We can beat the supermarkets and similar by being more engaged with this category and reaching outside our four walls with stories representing our differentiation.

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Updated Facebook tutorial

Mark Fletcher on December 3, 2019 8:52 AM

Here is a new video I created last week for newsXpress marketing group members on using Facebook to reach new shoppers. It reflects changes to some practicalities in how Facebook works. I hope some find it useful.

Video training is helpful in that it can be reviewed when you want, easily shared and played at a time to suit.

Facebook is another small step marketing opportunity for indie retailers.

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Cyber Monday

Mark Fletcher on December 2, 2019 6:21 AM

With Black Friday now a settled retail event, regardless of whether we like the label in Australia, it will be interesting to see how Cyber Monday develops.

Cyber Monday began in the US in 2005. It is the first Monday after Thanksgiving. This year it is today, December 2.

In my own retail businesses I am following a US tradition of running Black Friday offers through to the end of Cyber Monday. It is lazy for sure. It also reflects lesser engagement in Australia with these events compared to the US. This approach worked well online and in-store Saturday and Sunday.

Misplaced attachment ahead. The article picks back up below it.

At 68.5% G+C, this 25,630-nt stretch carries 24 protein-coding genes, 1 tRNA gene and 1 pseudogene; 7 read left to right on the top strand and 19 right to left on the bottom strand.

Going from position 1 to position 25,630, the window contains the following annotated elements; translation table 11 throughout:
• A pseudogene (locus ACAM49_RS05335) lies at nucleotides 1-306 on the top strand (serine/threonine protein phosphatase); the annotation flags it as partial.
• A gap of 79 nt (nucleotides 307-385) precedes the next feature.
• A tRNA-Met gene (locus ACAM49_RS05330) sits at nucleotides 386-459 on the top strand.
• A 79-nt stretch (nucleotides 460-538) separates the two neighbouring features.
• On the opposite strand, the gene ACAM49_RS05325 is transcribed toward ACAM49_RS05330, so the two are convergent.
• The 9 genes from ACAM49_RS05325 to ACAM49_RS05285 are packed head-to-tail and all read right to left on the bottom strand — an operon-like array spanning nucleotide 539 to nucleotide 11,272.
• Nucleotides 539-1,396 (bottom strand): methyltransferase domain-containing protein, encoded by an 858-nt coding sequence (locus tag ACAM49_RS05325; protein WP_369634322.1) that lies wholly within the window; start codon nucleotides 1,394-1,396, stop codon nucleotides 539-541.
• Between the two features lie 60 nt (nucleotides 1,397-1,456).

Given how much we rely on online and how global retail runs today, we have no choice but to embrace opportunities like Cyber Monday.

I get that some newsagents in regional and rural locations will say events like Black Friday and Cyber Monday do not impact them. In their town, people looking for Cyber Monday deals may not be looking in the Main Street as much as they are searching the Net. Their engagement with the day will not be seen in physical retail, unless physical retail engages with the event.

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Solomon Lew attacks retail landlords

Mark Fletcher on December 1, 2019 5:31 PM

In a story in The Age by Dominic Powell, Solomon Lew and CEO of his Premier Investments, Mark McInnes, have attached landlords:

‘Killing jobs, killing retailers’: Premier chiefs Lew and McInnes unleash on landlords

Premier Investments chief executive Mark McInnes and billionaire rag trader Solomon Lew have intensified their attack on major landlords, accusing them of “killing” local businesses by offering cheaper rent to international retailers such as H&M and Uniqlo.

Mr McInnes pointed to the recent collapse of womenswear chain Bardot as evidence landlords offering cheap deals to international retailers had forced up rents and ruined the retail market.

“Landlords have incentivised international retailers into this space. They’ve diluted the market and killed companies, and Bardot is just one of those,” he said.

“By incentivising [retailers like] H&M and Uniqlo and offering them more capital and better deals … they’re bringing down Australian companies, they’re killing Australian jobs and they’re killing Australian retailers.”

Rental pressures have compounded the broader issues within the retail sector over the last 12 months, which has been afflicted by slowing sales and weak consumer confidence despite tax cuts and three interest rate cuts.

Trade figures for the month of September failed to show any response to the recent fiscal and monetary stimulus and Mr McInnes confirmed the company was yet to see any meaningful response.